Adjusted gross income and how to figure it out

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Adjusted gross income is the amount that results after subtracting certain specific deductions from reportable income. This amount is used to determine various tax items. If you follow the instructions and order of the tax return, you arrive at adjusted gross income automatically.

Deductions taken into account in figuring AGI fall into two categories:

  • Write-offs taken into account in reporting certain income or losses. For example, if capital losses exceed capital gains, up to $3,000 of such excess losses can be used to offset income (it operates as a subtraction within the income section on Form 1040). Similarly, business losses are reported within the income section as a negative number.
  • Deductions enumerated in the adjusted gross income section of Form 1040. These include deductible IRA contributions, alimony payments, moving expenses, health savings account contributions, educator’s deduction, tuition and fees deduction and certain deductions related to self-employment (e.g., one-half of the self-employment tax, health insurance deduction and contributions to a qualified retirement plan).

Adjusted gross income is a pivotal amount in federal income taxes. It is the figure on which many opportunities and limits in the tax law are based. These include:

  • The amount of Social Security benefits to include in income, if any. (Aside from taxes, AGI is also used to determine whether Medicare beneficiaries must pay an additional Part B premium.)
  • Itemized deductions for medical expenses, charitable contributions, casualty and theft losses and miscellaneous itemized expenses.
  • Eligibility to contribute to a deductible IRA when participating in an employer’s retirement plan or to contribute to a Roth IRA.
  • Ability to deduct up to $25,000 in losses from rental real estate activities.
  • Eligibility for an above-the-line deduction for tuition and fees.
  • Eligibility for various tax credits, including the child tax credit, the dependent care credit, earned income credit, credit for the elderly, retirement savers credit and education credits.

Here are the two steps to your adjusted gross income:

1.     Figure gross income. This is all income received by you from any source, such as wages, salary, tips, gross business income, income from sales and exchanges of property, interest and dividends, rents, royalties, annuities, pensions, etc. But because of exclusions allowed by the tax law, gross income does not include such items as tax-free interest from state or local bonds, tax-free parsonage allowance, tax-free insurance proceeds, gifts and inheritances, certain home sale gains, Social Security benefits that are not subject to tax, tax-free scholarship grants, tax-free board and lodging and other tax-free fringe benefits.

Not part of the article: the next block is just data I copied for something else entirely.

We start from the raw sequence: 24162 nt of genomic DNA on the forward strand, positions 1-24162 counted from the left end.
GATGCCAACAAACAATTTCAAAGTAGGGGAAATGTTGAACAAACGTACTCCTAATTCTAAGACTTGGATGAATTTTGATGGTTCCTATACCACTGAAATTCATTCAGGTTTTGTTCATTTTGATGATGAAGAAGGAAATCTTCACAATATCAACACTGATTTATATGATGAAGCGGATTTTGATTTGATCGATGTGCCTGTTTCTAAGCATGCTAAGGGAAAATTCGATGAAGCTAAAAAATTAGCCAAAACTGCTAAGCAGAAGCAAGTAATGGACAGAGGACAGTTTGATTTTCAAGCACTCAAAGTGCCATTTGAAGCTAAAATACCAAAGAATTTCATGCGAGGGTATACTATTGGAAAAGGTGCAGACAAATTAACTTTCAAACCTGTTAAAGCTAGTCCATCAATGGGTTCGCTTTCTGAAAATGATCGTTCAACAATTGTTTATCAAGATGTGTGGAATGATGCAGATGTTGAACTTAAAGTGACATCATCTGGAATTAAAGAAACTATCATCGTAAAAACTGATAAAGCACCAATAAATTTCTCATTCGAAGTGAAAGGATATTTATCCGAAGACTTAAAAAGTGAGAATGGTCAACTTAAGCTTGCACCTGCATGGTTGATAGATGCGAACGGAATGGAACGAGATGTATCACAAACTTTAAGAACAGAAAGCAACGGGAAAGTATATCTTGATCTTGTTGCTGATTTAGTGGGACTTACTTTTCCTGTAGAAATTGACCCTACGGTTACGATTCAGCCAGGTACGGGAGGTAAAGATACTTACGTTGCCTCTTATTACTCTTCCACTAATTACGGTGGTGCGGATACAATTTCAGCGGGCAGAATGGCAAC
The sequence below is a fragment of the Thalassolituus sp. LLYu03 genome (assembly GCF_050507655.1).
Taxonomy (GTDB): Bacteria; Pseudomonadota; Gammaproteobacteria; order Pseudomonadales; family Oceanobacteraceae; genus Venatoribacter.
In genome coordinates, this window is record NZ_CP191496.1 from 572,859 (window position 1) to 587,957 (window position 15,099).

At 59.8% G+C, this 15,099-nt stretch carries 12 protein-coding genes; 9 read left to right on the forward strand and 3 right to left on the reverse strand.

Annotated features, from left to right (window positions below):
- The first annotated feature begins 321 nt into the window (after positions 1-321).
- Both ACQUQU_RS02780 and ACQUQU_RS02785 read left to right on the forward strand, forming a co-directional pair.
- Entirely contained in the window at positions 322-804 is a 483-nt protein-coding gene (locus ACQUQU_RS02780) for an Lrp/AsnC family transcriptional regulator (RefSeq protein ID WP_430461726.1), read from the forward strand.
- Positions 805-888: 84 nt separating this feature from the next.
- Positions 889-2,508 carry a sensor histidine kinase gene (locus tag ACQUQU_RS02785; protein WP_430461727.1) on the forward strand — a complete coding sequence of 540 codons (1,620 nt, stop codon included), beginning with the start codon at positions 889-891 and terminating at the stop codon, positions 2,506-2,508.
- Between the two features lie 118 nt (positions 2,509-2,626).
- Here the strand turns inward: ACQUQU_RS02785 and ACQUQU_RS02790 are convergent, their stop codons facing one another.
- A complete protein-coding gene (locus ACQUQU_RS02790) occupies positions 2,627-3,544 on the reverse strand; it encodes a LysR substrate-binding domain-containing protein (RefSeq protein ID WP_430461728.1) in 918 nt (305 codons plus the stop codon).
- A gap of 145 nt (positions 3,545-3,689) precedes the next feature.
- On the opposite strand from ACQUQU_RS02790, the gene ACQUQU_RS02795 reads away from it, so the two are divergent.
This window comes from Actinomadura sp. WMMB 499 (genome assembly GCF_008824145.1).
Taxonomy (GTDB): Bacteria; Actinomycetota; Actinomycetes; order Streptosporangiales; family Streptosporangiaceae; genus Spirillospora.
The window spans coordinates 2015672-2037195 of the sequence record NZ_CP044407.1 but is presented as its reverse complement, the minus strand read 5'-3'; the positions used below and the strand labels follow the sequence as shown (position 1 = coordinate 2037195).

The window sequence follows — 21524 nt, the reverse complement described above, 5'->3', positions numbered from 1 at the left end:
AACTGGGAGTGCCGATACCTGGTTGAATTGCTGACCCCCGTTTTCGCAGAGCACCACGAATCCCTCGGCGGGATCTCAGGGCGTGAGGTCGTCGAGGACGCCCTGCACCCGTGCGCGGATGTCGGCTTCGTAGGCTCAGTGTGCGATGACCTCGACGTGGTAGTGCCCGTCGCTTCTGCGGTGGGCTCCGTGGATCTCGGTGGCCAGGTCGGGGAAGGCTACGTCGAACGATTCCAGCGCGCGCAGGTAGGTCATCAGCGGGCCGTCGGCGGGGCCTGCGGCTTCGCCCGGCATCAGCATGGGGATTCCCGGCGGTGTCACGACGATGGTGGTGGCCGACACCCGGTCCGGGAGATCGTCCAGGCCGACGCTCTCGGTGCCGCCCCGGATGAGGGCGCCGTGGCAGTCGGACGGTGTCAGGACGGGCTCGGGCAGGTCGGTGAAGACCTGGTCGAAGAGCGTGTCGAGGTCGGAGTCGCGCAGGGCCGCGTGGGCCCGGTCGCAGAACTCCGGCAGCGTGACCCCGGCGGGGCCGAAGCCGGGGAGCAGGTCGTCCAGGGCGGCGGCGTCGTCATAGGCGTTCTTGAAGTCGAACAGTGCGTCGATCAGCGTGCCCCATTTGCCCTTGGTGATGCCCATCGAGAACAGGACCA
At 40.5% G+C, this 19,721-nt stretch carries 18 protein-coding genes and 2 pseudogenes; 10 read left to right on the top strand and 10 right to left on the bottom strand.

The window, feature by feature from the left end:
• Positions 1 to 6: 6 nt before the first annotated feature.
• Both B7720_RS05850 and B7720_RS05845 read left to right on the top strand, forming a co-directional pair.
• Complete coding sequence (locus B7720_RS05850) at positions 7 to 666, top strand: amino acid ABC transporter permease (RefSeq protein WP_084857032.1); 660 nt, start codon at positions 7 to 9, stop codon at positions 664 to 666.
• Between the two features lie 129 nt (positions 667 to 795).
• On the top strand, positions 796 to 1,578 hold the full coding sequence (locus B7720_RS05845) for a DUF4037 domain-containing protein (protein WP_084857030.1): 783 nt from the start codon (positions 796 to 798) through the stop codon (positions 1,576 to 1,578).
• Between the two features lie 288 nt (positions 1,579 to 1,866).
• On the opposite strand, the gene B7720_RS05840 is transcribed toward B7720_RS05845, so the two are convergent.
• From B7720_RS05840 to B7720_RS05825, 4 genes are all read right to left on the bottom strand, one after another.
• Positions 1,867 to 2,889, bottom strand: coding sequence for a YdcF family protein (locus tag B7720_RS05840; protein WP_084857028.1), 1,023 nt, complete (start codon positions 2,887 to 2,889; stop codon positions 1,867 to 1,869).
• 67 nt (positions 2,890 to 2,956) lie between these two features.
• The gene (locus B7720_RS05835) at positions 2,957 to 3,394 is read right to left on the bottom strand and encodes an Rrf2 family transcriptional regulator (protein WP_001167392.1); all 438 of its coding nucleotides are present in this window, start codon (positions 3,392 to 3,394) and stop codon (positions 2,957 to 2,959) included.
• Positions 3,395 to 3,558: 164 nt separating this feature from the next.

2.     Deduct from your 2010 gross income only the following items:

  • Repayment of supplemental unemployment benefits required because of receipt of trade readjustment allowances.
  • Forfeiture-of-interest penalties because of premature withdrawals.
  • Capital loss deduction up to $3,000.
  • IRA contributions.
  • Rent and royalty expenses.
  • Educator expenses. See the note below.
  • Tuition and fees. See the note below.
  • 50 percent of self-employment tax liability.
  • Health savings account contributions.
  • Health insurance premiums if self-employed.
  • Jury duty pay turned over to your employer.
  • Performing artist’s qualifying expenses.
  • Reforestation expenses.
  • Reservists’ travel costs.
  • State and local official expenses.
  • Moving expenses.
  • Student loan interest.
  • Alimony payments.
  • Domestic production activities deduction.
  • Business expenses.
  • Net operating losses.
  • Keogh or SEP retirement plan contributions for yourself.
  • Archer MSA contributions.

The difference between step 1 and step 2 is your adjusted gross income.

Remember to always “Maximize your refund by Optimizing your deductions.”

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